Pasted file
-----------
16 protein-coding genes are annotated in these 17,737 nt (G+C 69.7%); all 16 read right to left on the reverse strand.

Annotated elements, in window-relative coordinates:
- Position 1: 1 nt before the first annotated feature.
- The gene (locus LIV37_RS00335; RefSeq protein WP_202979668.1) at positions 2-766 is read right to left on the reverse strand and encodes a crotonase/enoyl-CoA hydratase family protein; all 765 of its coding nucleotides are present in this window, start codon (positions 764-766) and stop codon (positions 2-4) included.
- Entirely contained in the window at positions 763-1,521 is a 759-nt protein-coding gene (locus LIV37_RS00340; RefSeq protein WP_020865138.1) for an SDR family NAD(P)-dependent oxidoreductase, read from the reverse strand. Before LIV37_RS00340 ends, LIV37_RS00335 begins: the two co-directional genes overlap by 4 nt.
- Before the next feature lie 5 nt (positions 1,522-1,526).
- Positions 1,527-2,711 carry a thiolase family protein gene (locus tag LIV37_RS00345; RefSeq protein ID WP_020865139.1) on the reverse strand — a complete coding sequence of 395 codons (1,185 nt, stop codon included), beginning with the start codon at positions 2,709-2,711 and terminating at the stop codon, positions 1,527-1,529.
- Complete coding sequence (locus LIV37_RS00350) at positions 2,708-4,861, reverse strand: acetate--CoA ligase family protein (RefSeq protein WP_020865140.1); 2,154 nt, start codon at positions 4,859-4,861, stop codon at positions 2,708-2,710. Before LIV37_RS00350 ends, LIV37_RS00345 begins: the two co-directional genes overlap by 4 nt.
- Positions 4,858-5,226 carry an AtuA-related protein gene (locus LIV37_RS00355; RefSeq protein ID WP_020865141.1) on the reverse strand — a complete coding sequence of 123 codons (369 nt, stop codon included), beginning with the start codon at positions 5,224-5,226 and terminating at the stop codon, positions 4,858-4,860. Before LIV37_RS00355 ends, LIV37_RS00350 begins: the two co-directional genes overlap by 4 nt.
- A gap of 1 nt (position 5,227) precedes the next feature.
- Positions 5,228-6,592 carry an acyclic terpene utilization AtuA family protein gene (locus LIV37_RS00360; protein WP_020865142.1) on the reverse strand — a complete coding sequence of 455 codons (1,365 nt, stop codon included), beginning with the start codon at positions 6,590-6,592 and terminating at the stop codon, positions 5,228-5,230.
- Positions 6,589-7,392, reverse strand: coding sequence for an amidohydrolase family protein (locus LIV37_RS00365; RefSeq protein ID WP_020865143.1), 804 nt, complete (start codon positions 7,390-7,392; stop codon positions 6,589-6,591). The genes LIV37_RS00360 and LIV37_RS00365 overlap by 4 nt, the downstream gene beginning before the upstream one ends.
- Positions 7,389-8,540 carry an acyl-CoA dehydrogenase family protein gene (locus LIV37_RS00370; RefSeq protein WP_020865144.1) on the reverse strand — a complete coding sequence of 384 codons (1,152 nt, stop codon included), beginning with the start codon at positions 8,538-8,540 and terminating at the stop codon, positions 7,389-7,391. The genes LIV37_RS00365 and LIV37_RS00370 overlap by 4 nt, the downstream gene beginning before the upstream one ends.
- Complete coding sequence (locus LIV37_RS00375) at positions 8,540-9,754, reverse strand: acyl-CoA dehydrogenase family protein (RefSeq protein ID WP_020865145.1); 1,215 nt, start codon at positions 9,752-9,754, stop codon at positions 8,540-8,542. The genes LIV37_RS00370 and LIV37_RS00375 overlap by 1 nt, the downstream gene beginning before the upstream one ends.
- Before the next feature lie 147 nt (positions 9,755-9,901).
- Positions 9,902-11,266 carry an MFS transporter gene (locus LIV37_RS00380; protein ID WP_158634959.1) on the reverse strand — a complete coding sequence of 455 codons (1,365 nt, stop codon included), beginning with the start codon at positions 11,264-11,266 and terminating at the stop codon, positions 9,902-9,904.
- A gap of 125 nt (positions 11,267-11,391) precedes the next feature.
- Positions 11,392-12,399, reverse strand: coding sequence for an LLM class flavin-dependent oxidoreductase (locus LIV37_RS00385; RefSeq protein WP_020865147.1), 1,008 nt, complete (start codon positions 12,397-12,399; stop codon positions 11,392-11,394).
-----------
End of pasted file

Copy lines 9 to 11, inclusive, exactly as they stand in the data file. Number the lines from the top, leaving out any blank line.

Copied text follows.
- Positions 4,858-5,226 carry an AtuA-related protein gene (locus LIV37_RS00355; RefSeq protein ID WP_020865141.1) on the reverse strand — a complete coding sequence of 123 codons (369 nt, stop codon included), beginning with the start codon at positions 5,224-5,226 and terminating at the stop codon, positions 4,858-4,860. Before LIV37_RS00355 ends, LIV37_RS00350 begins: the two co-directional genes overlap by 4 nt.
- A gap of 1 nt (position 5,227) precedes the next feature.
- Positions 5,228-6,592 carry an acyclic terpene utilization AtuA family protein gene (locus LIV37_RS00360; protein WP_020865142.1) on the reverse strand — a complete coding sequence of 455 codons (1,365 nt, stop codon included), beginning with the start codon at positions 6,590-6,592 and terminating at the stop codon, positions 5,228-5,230.